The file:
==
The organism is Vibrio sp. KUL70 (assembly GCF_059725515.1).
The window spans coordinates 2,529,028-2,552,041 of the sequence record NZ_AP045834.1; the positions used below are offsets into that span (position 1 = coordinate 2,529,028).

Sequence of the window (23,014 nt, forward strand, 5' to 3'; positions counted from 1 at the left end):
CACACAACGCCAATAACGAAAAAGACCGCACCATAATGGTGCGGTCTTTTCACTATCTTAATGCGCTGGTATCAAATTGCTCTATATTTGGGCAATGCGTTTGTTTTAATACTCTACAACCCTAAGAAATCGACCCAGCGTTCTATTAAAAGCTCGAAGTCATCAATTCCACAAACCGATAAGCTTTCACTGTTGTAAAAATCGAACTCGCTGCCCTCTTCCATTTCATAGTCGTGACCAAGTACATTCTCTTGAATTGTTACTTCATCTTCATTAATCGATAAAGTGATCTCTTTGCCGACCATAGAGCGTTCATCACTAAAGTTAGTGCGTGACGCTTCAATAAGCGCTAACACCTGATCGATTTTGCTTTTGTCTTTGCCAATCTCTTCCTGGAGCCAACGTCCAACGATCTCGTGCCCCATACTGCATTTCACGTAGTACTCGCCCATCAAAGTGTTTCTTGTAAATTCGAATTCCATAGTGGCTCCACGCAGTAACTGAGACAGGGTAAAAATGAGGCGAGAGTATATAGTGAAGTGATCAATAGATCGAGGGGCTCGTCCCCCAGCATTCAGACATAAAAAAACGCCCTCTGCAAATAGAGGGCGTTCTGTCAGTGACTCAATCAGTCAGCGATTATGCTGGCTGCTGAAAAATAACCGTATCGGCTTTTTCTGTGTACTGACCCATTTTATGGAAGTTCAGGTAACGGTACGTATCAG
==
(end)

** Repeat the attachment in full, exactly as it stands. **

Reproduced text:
The organism is Vibrio sp. KUL70 (assembly GCF_059725515.1).
The window spans coordinates 2,529,028-2,552,041 of the sequence record NZ_AP045834.1; the positions used below are offsets into that span (position 1 = coordinate 2,529,028).

Sequence of the window (23,014 nt, forward strand, 5' to 3'; positions counted from 1 at the left end):
CACACAACGCCAATAACGAAAAAGACCGCACCATAATGGTGCGGTCTTTTCACTATCTTAATGCGCTGGTATCAAATTGCTCTATATTTGGGCAATGCGTTTGTTTTAATACTCTACAACCCTAAGAAATCGACCCAGCGTTCTATTAAAAGCTCGAAGTCATCAATTCCACAAACCGATAAGCTTTCACTGTTGTAAAAATCGAACTCGCTGCCCTCTTCCATTTCATAGTCGTGACCAAGTACATTCTCTTGAATTGTTACTTCATCTTCATTAATCGATAAAGTGATCTCTTTGCCGACCATAGAGCGTTCATCACTAAAGTTAGTGCGTGACGCTTCAATAAGCGCTAACACCTGATCGATTTTGCTTTTGTCTTTGCCAATCTCTTCCTGGAGCCAACGTCCAACGATCTCGTGCCCCATACTGCATTTCACGTAGTACTCGCCCATCAAAGTGTTTCTTGTAAATTCGAATTCCATAGTGGCTCCACGCAGTAACTGAGACAGGGTAAAAATGAGGCGAGAGTATATAGTGAAGTGATCAATAGATCGAGGGGCTCGTCCCCCAGCATTCAGACATAAAAAAACGCCCTCTGCAAATAGAGGGCGTTCTGTCAGTGACTCAATCAGTCAGCGATTATGCTGGCTGCTGAAAAATAACCGTATCGGCTTTTTCTGTGTACTGACCCATTTTATGGAAGTTCAGGTAACGGTACGTATCAG